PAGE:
Various Films
Chain Reaction
May 8, 2005

Track list
  1. Blue Film #10
  2. Blue Film #2
  3. Milieux
  4. Red Film #2
  5. Red Film #1
  6. Isolated Dot
  7. Zkj
  8. Blue Film #2+
  9. Blue Film #4+
  10. Blue Film #5
  11. Flora
  12. See Off
  13. Nimbus
  14. Isthmus #Fast
Rating : from 5 (excellent) to 1 (poor)
Vocals : - Backing : 4 Production : 4 Sound quality : 5 Sleeve : 3
Recorded at the Dubsonic Control Room --This is one for all the bass heads into abstracted beats and early ONU Sound styles -- specifically Missing Brazillians, and Keith Le Blanc's monolithic album, "Major Malfunction."

It will also please those of you who enjoy Terry Riley works such as "You're No Good", Steve Reich's hugely influential "Drumming" and Jon Hassel's "Power Spot."

This is really where a lot of this Basic Channel music is derived from -- though they are certainly taking the sound in an original direction, and deserve plaudits for that. At its best, this is compelling music.

The album is made up of pounding Keith Le Blanc style drum programming -- but it is also a very subtle and delicate work, with complex cross rhythms weaving over the four- to the- floor beats.

"Milieux" sounds like "Urban Gamelan/Kundalini" period 23 Skidoo, as well as This Heat's work on the Soul Jazz compilation, "In the Beginning There Was Rhythm".

"Isolated Dot" relies on a Gussie P style muted bass, with harmonics punctutating the four- to- the floor sub lows. "Blue Film part 2" is similar to Jon Hassel's "Possible Worlds" .

"Blue Film part 4" reminds the listener of aspects of Keith Le Blanc's "Move It," again from the ONU "Major Malfunction" album with Skip Mcdonald, Bonjo I and Doug Wimbish. The booming dub b line underscores the vibration, like "This Assembly" by Singers and Players. Backward looped cymbals exhale through the mix whilst primal Latin percussion shimmers around the bass drum and b line.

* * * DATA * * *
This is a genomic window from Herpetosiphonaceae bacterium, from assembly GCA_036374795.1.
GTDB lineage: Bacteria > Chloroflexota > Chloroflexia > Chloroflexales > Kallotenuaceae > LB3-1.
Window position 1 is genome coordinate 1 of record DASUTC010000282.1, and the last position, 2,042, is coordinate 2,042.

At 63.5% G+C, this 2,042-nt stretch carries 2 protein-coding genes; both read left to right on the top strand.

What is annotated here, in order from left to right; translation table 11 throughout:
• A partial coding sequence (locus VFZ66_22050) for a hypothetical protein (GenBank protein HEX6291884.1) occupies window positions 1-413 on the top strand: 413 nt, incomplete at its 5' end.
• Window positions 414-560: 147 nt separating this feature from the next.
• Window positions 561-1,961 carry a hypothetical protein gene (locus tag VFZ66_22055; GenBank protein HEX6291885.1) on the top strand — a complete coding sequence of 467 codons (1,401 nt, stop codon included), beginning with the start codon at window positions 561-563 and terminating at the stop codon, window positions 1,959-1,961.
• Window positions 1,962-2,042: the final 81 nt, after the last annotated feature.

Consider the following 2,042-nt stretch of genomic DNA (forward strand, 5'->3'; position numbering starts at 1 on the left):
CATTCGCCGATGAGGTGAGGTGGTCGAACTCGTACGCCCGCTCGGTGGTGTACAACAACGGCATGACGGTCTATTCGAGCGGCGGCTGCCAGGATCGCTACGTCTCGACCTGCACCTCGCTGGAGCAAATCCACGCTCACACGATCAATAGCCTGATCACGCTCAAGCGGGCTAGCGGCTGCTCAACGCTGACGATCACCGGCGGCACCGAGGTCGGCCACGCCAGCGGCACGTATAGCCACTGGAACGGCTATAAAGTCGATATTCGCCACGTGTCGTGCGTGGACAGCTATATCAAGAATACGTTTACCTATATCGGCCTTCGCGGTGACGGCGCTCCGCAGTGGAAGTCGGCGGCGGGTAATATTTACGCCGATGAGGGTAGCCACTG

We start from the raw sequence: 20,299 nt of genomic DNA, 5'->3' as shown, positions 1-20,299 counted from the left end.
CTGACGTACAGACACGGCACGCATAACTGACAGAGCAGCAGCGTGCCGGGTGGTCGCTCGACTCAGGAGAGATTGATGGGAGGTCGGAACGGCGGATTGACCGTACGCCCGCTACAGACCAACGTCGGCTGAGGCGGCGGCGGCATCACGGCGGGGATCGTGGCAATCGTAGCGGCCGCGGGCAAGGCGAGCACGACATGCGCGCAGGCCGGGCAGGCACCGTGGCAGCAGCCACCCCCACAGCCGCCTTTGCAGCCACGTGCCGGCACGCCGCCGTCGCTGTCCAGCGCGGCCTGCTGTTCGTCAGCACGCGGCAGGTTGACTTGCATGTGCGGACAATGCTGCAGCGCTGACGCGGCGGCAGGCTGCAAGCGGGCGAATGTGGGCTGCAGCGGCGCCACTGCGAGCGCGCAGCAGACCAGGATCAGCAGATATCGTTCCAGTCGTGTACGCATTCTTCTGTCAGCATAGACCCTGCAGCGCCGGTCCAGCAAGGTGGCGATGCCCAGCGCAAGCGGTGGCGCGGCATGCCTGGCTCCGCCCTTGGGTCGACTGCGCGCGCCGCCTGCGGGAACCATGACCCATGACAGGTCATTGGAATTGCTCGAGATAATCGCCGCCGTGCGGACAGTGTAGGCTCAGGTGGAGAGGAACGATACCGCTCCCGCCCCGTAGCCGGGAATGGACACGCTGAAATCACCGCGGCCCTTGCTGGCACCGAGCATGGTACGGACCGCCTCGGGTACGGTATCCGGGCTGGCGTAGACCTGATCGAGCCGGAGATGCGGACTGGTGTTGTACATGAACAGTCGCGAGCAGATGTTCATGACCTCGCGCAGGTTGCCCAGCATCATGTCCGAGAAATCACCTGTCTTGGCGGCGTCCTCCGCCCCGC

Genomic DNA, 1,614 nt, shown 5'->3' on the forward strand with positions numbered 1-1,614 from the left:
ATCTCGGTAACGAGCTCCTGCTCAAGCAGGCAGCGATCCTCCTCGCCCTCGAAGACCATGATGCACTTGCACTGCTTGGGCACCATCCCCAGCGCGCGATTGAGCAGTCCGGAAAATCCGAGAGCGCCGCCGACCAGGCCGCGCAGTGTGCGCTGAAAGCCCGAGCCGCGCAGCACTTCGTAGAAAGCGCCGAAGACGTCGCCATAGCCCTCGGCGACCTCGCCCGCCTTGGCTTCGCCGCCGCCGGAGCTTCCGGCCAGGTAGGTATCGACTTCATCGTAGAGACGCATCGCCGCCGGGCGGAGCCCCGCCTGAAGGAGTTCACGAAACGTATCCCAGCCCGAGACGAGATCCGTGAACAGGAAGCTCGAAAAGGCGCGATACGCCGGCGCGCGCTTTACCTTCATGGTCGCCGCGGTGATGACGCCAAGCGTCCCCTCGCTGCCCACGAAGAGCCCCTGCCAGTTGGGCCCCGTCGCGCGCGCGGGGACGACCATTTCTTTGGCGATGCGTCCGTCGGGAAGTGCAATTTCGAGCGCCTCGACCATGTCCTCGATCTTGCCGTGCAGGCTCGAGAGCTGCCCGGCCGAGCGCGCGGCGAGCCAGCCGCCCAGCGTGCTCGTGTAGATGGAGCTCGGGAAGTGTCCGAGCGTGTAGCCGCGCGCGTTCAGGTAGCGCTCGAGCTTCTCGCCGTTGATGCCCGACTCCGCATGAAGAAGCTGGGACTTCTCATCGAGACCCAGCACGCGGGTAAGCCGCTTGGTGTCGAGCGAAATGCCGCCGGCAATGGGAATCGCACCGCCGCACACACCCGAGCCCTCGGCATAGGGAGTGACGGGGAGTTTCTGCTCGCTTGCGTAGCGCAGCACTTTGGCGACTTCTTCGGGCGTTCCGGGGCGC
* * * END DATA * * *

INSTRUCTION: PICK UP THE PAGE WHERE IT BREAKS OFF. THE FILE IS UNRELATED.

"Nimbus" and "Isthmus" are Laraaji and Neu sonic territory.

The album is not perfect from start to finish -- some tracks grate at the senses-- in particular the annoying jangling of "Red Film versions 1 and 2." "Flora" is a pointless, bland exercise, whilst "See Off" is simply irritating.

This is not an album for conventional roots and culture fans who love Jamaican releases, though a lot of this Basic Channel /Rhythm and Sound/Chain Reaction music does sound like an imaginary meeting of the minds of King Jammy and Conny Plank.

The high points of this album are intriguing and mentally involving -- This should prove very interesting to those of you into the off the beaten track Soul Jazz releases, early ONU, industrial strength UK dub and Eno's EG releases from the mid 80's.